New York-based producer, composer and sound artist Nick Zanca has been releasing music under the name Mister Lies since 2012. The project began in a Chicago dorm room with the release of a four-track EP, Hidden Neighbors — over the years, his sounds have inhabited a specific intersection between intimacy and atmosphere through a maximalist mosaic of field recordings, sample-based textures, glitchy soundscapes, and nocturnal pop songs.
After a five-year personal hiatus, Zanca returns to his project’s roots with a home-recorded, self-titled and self-released third LP. Realized over the course of a year and explicitly designed as a start-to-finish listen, Mister Lies is a study of capturing the present and a celebration of the art of recording itself. Field recordings and found sounds are intertwined with electroacoustic improvisations and lyrics lifted from journal entries to form a half-hour genre-agnostic montage of memory. Bells sound, birds gossip, trains pass and boats rev their engines — this is kinetic, fluid music that promotes deep listening and headphone time travel.
(Photo Credit: Brian Vu)
Hear First is Talkhouse’s series of album premieres. Along with streams of upcoming albums—today’s is Mister Lies’s Mister Lies — we publish statements from artists and their peers about the mindsets and impressions that go into, or come out of reflection on, a record. Here, Nick Zanca himself reflects on his first album after a five year personal hiatus, which you can listen to right here.
— Annie Fell, Talkhouse Associate Editor
I sit cross-legged and sunburnt in the back of a boat on a lake away from the city and point a portable recorder at its gurgling motor. It’s the Fourth of July, a friends-and-family gathering not unlike the ones I grew up around — voices carry from across the water, drunk on gossip and sunlight. I have distanced myself from the group at the bow of the boat as we are towed towards an annual fireworks display, ignited from a dock on the opposite cove. I close my eyes and listen to the waters roar, drowning out what feels familiar, drifting in and out of participation. I am capturing the present despite a struggle to remain rooted in it.
My new record was built around recorded documents like these, environments where language fails and sound does all the talking. Both tracking and mixing were realized alone in my apartment in a little under a year. I started with a pile of tapes and Ableton sketches pulled from old hard drives, eventually stitching them together alongside field recordings, improvised passages and lyrics pulled from journal entries. Often throughout the production process, I wasn’t quite sure where the work was leading — rhythms and atmospheres seemed to be moving in multiple directions and speeds at once. When I got the masters back and pressed play for the first time, any suspicion was left behind and it was suddenly crystal clear: I had made this music from memory.
How you choose to hear this music is entirely up to you. For optimized listening, I suggest playing the record start to finish at least the first time around, engaging with it linearly as one would approach meditation or watching a film. These ten tracks could be seen as distinct rooms with their own embedded environments — you can drop in or out of each place at your leisure, but doubtless you will get the most out of touring the whole house, sucked into each setting as if through time travel.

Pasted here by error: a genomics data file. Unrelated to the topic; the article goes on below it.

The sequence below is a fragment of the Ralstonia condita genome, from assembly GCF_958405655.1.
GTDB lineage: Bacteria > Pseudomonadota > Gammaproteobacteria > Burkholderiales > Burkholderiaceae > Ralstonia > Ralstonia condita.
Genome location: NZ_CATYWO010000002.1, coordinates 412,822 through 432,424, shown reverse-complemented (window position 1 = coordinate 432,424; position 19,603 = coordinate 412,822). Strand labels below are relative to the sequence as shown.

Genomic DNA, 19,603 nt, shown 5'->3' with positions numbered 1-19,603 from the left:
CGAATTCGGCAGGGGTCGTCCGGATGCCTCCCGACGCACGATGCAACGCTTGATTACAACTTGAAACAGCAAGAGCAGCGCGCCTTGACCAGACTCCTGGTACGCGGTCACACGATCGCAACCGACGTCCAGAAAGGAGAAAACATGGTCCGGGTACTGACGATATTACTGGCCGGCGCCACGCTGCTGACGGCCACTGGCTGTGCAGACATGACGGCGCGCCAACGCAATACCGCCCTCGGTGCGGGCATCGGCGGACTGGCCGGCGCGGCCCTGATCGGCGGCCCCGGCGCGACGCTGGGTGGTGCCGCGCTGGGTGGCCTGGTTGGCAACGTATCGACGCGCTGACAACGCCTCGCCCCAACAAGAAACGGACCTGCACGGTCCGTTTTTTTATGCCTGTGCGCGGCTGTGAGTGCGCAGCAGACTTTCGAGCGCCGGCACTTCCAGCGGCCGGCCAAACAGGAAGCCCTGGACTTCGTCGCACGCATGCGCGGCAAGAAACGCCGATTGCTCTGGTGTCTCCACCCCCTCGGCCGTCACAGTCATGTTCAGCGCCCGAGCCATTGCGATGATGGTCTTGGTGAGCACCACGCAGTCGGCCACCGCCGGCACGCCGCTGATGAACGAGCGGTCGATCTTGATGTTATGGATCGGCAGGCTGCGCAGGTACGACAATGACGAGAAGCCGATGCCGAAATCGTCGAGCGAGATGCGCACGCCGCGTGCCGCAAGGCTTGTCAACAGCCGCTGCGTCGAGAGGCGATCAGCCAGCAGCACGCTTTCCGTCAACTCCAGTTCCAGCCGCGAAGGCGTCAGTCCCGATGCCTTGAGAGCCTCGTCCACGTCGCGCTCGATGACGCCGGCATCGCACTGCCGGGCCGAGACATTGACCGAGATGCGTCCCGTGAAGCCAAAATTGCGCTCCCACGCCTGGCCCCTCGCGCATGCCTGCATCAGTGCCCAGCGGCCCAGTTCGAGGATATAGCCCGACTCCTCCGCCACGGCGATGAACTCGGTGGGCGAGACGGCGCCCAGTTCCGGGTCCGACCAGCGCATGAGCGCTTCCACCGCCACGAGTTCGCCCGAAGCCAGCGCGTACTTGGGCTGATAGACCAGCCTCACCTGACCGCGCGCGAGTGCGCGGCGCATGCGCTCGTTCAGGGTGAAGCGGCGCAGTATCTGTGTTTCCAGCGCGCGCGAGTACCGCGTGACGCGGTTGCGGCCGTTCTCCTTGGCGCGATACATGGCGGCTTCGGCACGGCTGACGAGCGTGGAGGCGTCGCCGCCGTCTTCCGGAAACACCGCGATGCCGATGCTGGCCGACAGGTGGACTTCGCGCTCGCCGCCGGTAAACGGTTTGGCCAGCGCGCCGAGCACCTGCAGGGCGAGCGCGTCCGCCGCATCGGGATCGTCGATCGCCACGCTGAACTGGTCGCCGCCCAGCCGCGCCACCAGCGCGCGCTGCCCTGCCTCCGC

In the midst of our day-to-day world-weariness, music that leans toward the textural has so often assumed no other role beyond soothing the listener. Duration is disregarded, structure is overlooked, attention is cast away and encouraged to drift. These thirty minutes could provide a similar sort of escape despite how quickly the time passes, but I also believe the organization of sounds gathered here is something more deliberate; the noise moves beyond mere calm. The intent was to supply a space for reflection above respite. Rather than avoiding chaos and mediating the dissonances of the world outside, both are invited in; the comfort zones between performance and perception are disoriented and reinforced at the same time.
After nearly five years spent away, moving towards a collaborative headspace and letting life happen, returning to the solo project I started in my dorm room in college has been a strange if not self-fulfilling journey. It is as if I am interacting with a younger version of myself — an impatient nineteen-year-old with deep insecurities and performance anxiety but with the same urge to create honest sounds with a sense of place. With this record I am leaning in, borrowing his ideas and magnifying them from a slightly older, debatably wiser perspective. In its final form, I have discovered the kind of confidence I never knew I had. The sounds I once dismissed as distractions have become the soloists; the stories I once reduced to ephemera have reemerged at the center. After searching for a proper place to land, I have built this music a home of its own. I’m proud to finally open the doors.
— Nick Zanca
(Photo Credit: left, Brian Vu; right, Hunter Adams)